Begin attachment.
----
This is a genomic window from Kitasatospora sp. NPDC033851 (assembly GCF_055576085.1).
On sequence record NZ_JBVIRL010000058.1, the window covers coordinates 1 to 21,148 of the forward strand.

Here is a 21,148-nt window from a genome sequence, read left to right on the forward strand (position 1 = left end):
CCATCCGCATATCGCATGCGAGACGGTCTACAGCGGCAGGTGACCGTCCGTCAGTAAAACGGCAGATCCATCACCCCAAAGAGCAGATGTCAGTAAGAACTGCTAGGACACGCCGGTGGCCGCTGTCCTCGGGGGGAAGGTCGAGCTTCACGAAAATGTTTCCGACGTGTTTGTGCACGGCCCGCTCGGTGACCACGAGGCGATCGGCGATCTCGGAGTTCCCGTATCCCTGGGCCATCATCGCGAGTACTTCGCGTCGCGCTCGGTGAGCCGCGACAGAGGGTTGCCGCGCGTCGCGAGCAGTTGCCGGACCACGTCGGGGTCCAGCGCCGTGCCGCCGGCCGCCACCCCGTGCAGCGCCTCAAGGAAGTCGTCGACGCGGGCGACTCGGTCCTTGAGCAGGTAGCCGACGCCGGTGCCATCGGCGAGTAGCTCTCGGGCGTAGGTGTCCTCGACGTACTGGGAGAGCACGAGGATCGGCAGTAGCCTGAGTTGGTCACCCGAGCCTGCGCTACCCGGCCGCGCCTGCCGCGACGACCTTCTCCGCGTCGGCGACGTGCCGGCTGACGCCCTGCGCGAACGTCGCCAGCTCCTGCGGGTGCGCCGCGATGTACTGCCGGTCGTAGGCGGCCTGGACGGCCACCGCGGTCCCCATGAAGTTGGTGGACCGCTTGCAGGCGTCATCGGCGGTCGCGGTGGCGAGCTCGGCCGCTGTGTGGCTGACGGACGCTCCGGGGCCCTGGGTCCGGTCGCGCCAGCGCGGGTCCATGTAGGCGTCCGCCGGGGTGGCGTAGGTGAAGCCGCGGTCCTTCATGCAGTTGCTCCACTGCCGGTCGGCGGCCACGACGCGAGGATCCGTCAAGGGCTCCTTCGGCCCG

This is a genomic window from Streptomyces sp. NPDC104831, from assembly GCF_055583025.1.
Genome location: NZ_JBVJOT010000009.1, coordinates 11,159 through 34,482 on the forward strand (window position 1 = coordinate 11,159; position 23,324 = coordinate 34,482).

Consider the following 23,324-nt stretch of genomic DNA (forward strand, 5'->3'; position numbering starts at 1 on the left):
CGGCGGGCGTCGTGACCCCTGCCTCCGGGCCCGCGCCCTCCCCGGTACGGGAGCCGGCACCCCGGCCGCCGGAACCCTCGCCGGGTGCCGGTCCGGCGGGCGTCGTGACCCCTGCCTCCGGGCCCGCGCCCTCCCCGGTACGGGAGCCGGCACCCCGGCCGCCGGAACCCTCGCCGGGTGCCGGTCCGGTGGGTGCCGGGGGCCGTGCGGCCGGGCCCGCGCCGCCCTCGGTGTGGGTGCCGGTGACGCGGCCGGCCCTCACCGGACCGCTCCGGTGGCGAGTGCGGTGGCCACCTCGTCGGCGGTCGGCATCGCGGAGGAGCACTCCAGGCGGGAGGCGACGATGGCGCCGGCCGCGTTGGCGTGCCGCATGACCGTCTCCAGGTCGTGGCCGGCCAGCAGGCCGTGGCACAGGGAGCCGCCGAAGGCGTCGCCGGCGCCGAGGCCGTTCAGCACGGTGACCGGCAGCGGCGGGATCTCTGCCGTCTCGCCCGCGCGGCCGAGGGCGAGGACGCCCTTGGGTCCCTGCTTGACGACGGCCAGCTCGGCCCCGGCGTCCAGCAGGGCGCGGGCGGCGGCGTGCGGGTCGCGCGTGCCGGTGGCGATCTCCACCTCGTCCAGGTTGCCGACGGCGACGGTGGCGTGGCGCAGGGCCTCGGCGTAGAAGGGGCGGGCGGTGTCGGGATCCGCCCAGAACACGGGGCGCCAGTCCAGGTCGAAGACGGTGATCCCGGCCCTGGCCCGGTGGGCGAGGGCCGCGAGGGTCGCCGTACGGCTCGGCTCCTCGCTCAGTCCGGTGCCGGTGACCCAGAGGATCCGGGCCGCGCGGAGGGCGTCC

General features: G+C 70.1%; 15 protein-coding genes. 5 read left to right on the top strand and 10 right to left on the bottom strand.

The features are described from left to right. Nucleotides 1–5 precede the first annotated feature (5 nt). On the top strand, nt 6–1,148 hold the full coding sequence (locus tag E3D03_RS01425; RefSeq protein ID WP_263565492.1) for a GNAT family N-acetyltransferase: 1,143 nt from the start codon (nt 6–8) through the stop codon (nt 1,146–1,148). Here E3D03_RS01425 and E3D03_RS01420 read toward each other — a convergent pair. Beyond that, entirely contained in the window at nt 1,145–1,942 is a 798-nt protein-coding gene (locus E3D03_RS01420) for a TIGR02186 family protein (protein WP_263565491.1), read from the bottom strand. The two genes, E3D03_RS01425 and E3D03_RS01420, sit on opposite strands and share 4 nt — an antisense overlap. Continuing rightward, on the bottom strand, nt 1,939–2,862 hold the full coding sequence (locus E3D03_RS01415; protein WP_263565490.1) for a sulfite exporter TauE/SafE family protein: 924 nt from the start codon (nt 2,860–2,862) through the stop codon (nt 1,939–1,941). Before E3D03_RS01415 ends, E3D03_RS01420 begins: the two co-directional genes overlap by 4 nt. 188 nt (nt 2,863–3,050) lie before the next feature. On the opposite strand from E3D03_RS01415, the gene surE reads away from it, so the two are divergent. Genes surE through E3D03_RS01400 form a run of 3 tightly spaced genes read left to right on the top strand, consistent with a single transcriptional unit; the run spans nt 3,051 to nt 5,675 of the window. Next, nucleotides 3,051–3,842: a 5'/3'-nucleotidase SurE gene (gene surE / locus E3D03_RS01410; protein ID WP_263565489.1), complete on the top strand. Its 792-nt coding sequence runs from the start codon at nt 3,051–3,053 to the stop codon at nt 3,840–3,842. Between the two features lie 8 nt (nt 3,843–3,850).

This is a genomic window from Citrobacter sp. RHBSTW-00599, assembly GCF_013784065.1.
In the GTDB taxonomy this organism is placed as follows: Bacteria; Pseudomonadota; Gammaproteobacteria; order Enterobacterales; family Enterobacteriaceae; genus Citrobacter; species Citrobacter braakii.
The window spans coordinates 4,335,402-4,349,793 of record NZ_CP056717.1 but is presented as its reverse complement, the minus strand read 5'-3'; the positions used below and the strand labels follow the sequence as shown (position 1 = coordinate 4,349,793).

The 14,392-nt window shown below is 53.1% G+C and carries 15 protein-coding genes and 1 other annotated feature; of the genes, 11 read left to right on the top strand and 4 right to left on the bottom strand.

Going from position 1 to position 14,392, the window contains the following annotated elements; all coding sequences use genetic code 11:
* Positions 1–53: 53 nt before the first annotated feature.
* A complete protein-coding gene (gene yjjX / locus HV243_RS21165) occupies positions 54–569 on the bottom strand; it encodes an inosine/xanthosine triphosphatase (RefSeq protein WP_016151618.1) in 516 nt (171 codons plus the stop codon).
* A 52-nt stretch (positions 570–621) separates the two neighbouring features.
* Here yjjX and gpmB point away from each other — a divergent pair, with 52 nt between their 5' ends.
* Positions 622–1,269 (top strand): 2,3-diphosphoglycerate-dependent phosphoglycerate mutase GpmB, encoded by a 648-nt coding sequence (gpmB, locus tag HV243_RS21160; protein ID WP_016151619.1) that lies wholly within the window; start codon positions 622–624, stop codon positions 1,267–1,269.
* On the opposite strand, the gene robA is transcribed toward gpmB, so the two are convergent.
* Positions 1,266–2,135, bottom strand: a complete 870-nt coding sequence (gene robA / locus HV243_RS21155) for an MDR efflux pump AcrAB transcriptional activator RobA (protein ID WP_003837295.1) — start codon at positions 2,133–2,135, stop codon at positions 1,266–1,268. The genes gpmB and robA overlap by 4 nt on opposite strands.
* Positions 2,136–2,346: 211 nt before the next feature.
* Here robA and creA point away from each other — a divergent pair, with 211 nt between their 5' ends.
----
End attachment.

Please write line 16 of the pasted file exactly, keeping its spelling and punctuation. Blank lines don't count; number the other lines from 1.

* Positions 1–53: 53 nt before the first annotated feature.